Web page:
A Lazy Morning
5am came fast, and we were woken by the sound of footsteps trudging on the pebble beach. We watched from the safety of our cozy sleeping bags as many groups started to eat breakfast and break camp to get an early start on the trail ahead. The group of four that were ahead of us were shooting to be done in 4 days – and so were off to an early start. We didn’t pass anyone else on the Day 1 and were first to get on the trail and last to arrive at Camper - we figured that all of the other groups must be heading South to Gordon river. Getting an early start to ensure they make the ferry crossing before dark.
We chose the lazy morning option – this was a vacation after all. We were the last to arrive at camp and close to the last to leave. Were we setting a trend for the remainder of the trip? Certainly we lived up the the last to arrive part, as you will discover…
We were on the trail for about 9am – after a hearty breakfast of Alpen and instant italian espresso. We wanted to prepare our bellies for what was reputed as the most difficult stretch of trail – the “ladder day from hell”. I should note that after many experiments to find a good option for making fresh coffee, I settled on the instant espresso stuff for three reasons 1. it was lighter, 2. it was easier to prepare and dispose of and 3. it tasted quite decent.
Today we knew we were in for a grueling day. The guide books say that the section between camper and Logan is one of the toughest – with large ladder sections going into and out of Culite. Our goal today was to at least clear Walbran - the divider between the hard/easier parts of the West Coast Trail. It is a modest 10k to Walbran, so we were confident we could accomplish at least that. However, the tides were against us leaving Camper and so our initial intention of taking the shelf and then scramble up Sandstone Creek was abandoned in favour of the forest path. So back into the mud pits we go!
After the first day we had naturally established a pace that seemed to work for everyone. Day 2 – not unlike Day 1, or for that matter the days to come - required caution with every step. If it wasn’t mud it was slippery moss covered tree crossings. Bill & I quickly learned this as we were awarded the first (and only) spectacular “Double Turtle” prize of the trip. The West Coast Trail “Turtle” is the name fondly assigned by the ranger lady for the situation where one slips off a boardwalk or log crossing and ends up on your back with legs and arms flailing around in the air. On a large log crossing, I was about to step off the log when suddenly my feet disappeared from under me. I fell off to the left a few feet down into some bracken, yelling as I went. Seconds later, I swore I could still hear the echo of my yell from among the trees. Oh – wait – never mind. That’s Bill’s voice not mine. Apparently as soon as I yelled out mid-fall Bill looked up to watch me tumble only to himself lose traction and follow me down into the forest. Tim & Theresa were both behind us and somewhat confused at where we had both gone to. Space alien abduction on the West Coast Trail? We both crawled back out from under the log and all was made clear. The injuries were scant – possibly the worse injury was to Tim’s diaphragm from laughing so hard.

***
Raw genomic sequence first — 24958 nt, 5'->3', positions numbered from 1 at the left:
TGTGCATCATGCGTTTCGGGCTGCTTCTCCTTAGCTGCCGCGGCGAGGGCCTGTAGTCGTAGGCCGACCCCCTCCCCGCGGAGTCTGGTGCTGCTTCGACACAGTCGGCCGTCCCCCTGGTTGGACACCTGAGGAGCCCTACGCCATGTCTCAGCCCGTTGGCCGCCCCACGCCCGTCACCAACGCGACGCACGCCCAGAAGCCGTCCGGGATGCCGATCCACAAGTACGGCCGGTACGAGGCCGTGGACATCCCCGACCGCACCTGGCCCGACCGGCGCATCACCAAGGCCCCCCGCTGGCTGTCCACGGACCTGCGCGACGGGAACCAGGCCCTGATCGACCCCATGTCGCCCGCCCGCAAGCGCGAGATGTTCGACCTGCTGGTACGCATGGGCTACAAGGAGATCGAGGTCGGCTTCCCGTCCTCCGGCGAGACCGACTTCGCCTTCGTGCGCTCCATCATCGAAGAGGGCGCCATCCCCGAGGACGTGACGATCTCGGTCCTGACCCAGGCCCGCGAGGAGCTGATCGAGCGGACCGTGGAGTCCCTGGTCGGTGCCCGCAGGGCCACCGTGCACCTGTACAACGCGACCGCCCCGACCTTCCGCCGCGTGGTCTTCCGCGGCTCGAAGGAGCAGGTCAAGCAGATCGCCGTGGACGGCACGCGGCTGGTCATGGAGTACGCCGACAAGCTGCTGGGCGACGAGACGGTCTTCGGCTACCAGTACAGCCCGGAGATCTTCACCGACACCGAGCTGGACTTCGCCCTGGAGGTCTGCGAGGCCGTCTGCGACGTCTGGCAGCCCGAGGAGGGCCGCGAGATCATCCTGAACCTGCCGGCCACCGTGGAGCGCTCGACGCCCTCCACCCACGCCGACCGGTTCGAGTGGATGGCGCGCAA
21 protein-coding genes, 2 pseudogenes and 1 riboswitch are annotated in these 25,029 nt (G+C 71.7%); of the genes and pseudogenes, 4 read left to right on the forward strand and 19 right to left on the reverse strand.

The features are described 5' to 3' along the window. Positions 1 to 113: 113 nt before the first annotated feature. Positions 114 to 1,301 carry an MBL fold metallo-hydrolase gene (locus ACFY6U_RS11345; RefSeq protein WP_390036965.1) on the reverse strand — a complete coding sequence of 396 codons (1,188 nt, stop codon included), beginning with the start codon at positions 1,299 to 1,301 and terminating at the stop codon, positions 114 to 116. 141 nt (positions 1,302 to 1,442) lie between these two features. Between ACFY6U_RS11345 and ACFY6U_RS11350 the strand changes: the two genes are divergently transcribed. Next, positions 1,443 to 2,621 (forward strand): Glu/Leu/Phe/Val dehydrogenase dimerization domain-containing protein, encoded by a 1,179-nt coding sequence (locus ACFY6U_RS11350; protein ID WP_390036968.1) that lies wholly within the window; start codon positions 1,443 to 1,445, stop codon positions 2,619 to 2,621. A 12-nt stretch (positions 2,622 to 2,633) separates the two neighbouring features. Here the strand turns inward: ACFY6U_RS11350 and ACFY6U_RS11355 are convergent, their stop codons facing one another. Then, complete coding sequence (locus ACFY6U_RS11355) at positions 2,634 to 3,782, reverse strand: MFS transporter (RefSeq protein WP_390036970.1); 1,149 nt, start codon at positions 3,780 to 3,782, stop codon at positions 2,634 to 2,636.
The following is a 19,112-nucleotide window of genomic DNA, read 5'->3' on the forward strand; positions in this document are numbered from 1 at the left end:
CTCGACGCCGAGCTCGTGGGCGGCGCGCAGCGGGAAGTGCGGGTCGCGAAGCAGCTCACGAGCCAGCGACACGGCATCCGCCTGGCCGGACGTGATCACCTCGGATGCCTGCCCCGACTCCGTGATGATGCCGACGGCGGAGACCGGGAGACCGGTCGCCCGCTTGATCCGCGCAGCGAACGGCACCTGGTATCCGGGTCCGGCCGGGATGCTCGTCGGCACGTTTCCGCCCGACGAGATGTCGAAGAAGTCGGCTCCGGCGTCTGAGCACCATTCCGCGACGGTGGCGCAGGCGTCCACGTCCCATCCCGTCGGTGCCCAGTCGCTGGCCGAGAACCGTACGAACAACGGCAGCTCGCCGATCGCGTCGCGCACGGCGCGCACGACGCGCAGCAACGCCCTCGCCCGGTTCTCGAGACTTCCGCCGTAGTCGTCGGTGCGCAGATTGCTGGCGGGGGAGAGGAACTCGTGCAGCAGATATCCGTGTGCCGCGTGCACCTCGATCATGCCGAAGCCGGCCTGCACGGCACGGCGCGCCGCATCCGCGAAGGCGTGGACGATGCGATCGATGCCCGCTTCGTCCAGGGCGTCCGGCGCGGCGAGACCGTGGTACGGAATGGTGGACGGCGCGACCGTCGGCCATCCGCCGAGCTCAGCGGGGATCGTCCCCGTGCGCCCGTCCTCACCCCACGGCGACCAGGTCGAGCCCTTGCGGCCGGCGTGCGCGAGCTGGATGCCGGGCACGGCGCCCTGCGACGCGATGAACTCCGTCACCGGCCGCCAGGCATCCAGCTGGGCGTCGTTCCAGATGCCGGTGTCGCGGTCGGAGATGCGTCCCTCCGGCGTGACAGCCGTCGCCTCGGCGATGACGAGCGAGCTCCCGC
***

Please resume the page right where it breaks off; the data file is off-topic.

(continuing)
Thank goodness for our poles as they were invaluable in navigating the endless mud and tree roots that obstructed the majority of the trail. With every step there was a fateful decision to make-which route to make it past the mud (two feet deep in places)- through the brush to the left? forge a new path to the right? or tip-toe carefully down the middle like frogger over stumps and roots hoping that each step is solid enough not to sink too deep before progressing to the next foot hold.
The trail between Camper and Sandstone was tough going. It climbed up out of Camper and was a mixture of thick mud with occasional runs of boardwalks. About a half hour out of Camper we started to come across some sections of forest that had been very badly damaged in the 2006 winter storm. The sheer number of trees fallen was staggering. Parks Canada estimated that over 2000 trees came down across the trail. When you think of all that ones that fell and didn’t land across the trail – that’s a shocking number. Living in Seattle, we felt the force of some of that wind storm also – I remember sleeping downstairs in our house that night for fear of our large tree crashing down in our bedroom – I shudder to think what it must have been like in this forest at that time.
The photos here really don’t do the scope of the situation justice. A single fallen old-grown would start a chain reaction that would knock out almost an entire football field of other trees. Huge root balls were torn up out of the ground around us. Later on the trail we ran into one of the maintenance workers who worked hard at clearing this trail in the spring. I thanked him profusely and was in awe of all the effort and hardwork the crews put in to get the West Coast Trail in such incredible shape for the hiking season.
After a few hours we came upon Sandstone creek. It was a very pretty river with lots of tannins that made it deep brown. The water was shallow flowing over a thick bed of sandstone. After crossing the bridge on the other side we could see a rope where the ‘scramble’ up the embankment was. Maybe we’ll get to do the shelf and the scramble some other time. We didn’t linger too long here and kept forging on towards Culite.
Snakes & Ladders
Ok… I’m over exaggerating. We didn’t see any snakes – but certainly saw a lot of ladders. The section between Sandstone and the Culite ladders went fast and before we knew it we were upon them around 12:30pm. We could see all the way down to Culite creek from above the ladders and see the cable car over the creek. It looked like and long way down, and there certainly were a bunch of ladders to prove it. However, the ladders went fast and easy with our poles stowed on our packs.